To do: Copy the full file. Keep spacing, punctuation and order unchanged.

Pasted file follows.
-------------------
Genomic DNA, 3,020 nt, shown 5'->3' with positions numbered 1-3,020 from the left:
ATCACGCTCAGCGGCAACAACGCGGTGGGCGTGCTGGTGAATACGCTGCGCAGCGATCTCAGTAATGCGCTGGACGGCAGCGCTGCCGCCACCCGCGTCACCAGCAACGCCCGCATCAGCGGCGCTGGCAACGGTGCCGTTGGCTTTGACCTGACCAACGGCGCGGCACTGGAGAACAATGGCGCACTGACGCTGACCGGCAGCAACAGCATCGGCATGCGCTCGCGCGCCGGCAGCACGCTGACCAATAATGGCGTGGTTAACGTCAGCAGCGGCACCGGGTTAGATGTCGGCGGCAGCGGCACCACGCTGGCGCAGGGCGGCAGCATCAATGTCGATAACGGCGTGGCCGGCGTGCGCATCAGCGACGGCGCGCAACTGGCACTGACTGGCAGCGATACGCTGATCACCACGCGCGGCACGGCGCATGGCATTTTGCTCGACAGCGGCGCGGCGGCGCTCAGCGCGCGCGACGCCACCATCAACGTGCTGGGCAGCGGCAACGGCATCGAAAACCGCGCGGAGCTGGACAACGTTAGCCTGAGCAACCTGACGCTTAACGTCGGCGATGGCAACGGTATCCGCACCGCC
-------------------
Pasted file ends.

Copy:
Genomic DNA, 3,020 nt, shown 5'->3' with positions numbered 1-3,020 from the left:
ATCACGCTCAGCGGCAACAACGCGGTGGGCGTGCTGGTGAATACGCTGCGCAGCGATCTCAGTAATGCGCTGGACGGCAGCGCTGCCGCCACCCGCGTCACCAGCAACGCCCGCATCAGCGGCGCTGGCAACGGTGCCGTTGGCTTTGACCTGACCAACGGCGCGGCACTGGAGAACAATGGCGCACTGACGCTGACCGGCAGCAACAGCATCGGCATGCGCTCGCGCGCCGGCAGCACGCTGACCAATAATGGCGTGGTTAACGTCAGCAGCGGCACCGGGTTAGATGTCGGCGGCAGCGGCACCACGCTGGCGCAGGGCGGCAGCATCAATGTCGATAACGGCGTGGCCGGCGTGCGCATCAGCGACGGCGCGCAACTGGCACTGACTGGCAGCGATACGCTGATCACCACGCGCGGCACGGCGCATGGCATTTTGCTCGACAGCGGCGCGGCGGCGCTCAGCGCGCGCGACGCCACCATCAACGTGCTGGGCAGCGGCAACGGCATCGAAAACCGCGCGGAGCTGGACAACGTTAGCCTGAGCAACCTGACGCTTAACGTCGGCGATGGCAACGGTATCCGCACCGCC